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Rainwater Harvesting for Landscape Irrigation: The Good, the Bad, and the Ugly side of Roof Runoff

by Natasha T. Nicholson, Brett V. Long, Shirley E. Clark, Ph.D., P.E., D. WRE Penn State Harrisburg, Middletown, PA

One aspect of green engineering and sustainable design is how man interacts with the hydrologic cycle. This includes how stormwater runoff is managed and whether runoff is viewed as a waste product or an opportunity. Rainwater harvesting is a critical component in integrated urban water management. If rainwater harvesting barrels/collection tanks are widely distributed and used in conjunction with other water-sensitive development practices such as low impact development and/or conservation design, a substantial fraction of runoff can be removed from the drainage system. This, in turn, potentially would reduce sewer overflow events and reduce bacterial and other pollutant concentrations in receiving water bodies. In addition, the used of harvested rainwater for outdoor uses such as watering lawns and gardens could reduce domestic potable water consumption by 10% - 30%. The use of roofs (potentially such as those in Figure 1) for rainwater collection is not a new technique, but is becoming more common as people’s awareness of potable water limitations and costs increase. While there are many benefits to using harvested rainwater from roofs, there are also possible negative impacts.

Roofs as a good source for harvested rainwater

Roofs are an ideal location for rainwater harvesting for three main reasons. First, gravity can be used to collect runoff thus eliminating the need for electricity for pumps. Second, when compared to toilet and other household wastewater, water collected from roofs could be relatively clean. Third, a second and separate plumbing system would not be required. Other side benefits of using reclaimed water include cost savings to the consumer via reduction in municipal water consumption and increased efficiency for the drinking water authority in that less water must be treated, especially during hot, dry days when overall water use is likely to be higher.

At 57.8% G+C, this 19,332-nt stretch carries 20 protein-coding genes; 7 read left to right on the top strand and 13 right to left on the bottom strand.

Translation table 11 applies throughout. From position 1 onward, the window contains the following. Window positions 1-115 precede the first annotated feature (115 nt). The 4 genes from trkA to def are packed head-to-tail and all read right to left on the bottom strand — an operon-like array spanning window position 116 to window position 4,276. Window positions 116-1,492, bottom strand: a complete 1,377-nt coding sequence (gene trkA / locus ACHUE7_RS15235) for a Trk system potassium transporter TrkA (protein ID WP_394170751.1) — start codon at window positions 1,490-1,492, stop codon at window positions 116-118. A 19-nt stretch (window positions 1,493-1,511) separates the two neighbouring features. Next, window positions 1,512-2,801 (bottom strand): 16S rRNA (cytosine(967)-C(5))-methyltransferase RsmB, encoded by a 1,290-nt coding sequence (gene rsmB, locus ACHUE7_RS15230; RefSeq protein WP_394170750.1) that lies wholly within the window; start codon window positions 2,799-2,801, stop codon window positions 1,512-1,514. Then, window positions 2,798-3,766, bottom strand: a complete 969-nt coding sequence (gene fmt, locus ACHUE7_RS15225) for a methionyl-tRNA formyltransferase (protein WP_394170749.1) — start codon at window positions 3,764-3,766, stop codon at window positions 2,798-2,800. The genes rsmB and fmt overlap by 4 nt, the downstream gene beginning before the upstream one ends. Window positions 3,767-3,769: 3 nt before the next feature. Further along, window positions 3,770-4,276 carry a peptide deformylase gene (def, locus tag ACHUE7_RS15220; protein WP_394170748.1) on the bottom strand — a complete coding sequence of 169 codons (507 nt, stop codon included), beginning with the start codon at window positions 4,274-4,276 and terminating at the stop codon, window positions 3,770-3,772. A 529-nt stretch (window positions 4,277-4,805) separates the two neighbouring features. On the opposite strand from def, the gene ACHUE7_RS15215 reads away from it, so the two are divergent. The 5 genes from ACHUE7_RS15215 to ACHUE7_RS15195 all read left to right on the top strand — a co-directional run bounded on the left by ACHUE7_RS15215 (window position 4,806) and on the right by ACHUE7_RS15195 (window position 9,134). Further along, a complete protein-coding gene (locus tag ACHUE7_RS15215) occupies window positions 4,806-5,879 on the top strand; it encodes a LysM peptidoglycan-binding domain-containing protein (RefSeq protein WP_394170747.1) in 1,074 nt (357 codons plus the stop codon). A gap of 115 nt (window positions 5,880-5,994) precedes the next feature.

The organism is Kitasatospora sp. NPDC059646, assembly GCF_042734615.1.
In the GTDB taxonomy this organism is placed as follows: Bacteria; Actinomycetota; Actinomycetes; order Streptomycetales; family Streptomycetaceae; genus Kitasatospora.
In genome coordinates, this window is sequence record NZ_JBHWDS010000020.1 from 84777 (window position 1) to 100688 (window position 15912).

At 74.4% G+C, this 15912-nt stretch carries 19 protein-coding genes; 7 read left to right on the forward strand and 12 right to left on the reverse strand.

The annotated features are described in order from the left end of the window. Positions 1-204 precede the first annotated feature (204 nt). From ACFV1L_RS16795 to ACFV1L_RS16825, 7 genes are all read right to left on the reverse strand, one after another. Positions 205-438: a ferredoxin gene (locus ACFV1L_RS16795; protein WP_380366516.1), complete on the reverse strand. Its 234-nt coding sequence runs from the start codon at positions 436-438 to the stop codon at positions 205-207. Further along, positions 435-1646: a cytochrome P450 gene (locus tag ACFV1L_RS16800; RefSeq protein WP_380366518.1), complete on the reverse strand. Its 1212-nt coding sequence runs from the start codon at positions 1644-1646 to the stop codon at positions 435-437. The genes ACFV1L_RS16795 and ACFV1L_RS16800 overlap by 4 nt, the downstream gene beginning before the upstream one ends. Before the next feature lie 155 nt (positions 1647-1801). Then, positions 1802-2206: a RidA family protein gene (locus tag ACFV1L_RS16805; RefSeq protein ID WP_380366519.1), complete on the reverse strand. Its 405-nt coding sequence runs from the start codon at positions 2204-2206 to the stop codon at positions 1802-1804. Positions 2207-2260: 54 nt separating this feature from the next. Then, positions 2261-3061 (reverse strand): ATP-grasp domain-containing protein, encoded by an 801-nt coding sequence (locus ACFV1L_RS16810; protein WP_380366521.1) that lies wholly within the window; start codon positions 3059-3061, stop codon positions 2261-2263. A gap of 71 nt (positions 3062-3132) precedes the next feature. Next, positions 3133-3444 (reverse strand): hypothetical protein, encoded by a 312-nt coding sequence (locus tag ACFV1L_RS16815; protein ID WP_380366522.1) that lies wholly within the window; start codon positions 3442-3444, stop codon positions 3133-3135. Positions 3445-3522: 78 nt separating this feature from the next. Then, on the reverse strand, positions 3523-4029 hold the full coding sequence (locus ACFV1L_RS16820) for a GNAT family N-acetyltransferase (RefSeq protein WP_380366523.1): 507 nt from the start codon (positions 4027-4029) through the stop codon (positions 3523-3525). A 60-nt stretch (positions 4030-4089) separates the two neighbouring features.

Potential problems with harvested rainwater from traditional roofing

While roofing seems like an obvious choice for rainwater harvesting, there are some drawbacks in using this resource. Laboratory studies of roofing materials purchased at a local big-box hardware store demonstrated the potential for pollutant leaching into the environment (Clark et al., 2004). A large reservoir of nutrients and metals existed in these materials, and, if the environmental conditions were favorable, some of this reservoir potentially could be released into the runoff. Some common high level contaminants include: pH, nitrate, phosphorus, and heavy metals. Field studies also have confirmed the important role played by roofs, paved surfaces, treated woods, and other construction materials in the pollutant loading of stormwater runoff (Clark et al. 2008a, which contains an extensive reference list and summary table of the literature).

In the past, it has been assumed that, as roofing materials age, their ability to release pollutants decreases to a low-level, steady-state value. However, aging due to, for example, fluctuating temperature and ultra-violet light exposure, and the ongoing interactions between the roof surface and the chemicals in the rainfall can result in newly exposed subsurfaces. These subsurfaces may not have been sealed to prevent degradation, because they were not expected to be exposed to the outdoor environment. Testing at PSH on two old (60+ years) painted, galvanized metal roof panels asphalt shingles (Figure 3), showed that pollutant release could continue for at least 60 years (Clark et al. 2008b).

Although pollutant releases can occur at any point in a roof’s lifespan, generally, it is thought that there are two periods of concern for pollutant release – early and late life. During the early life, excess sealants and potential surface contamination wash off. This release decreases over time with environmental exposure. Because initial pollutant concentrations are likely to be high (exhibiting a first-flush of the lifespan), this time period is of most concern for roof runoff either that enters receiving waters and potentially harms both fauna and flora downstream or that is captured for future use. The second time of concern is the end of life where the material degrades so greatly that the subsurface/subbase materials are exposed and pollutants released from these lower layers of material. Several states and other water authorities have published guidance on the appropriate selection of roofing materials for rainwater harvesting for landscape irrigation. This research investigates the runoff quality from these recommended surfaces.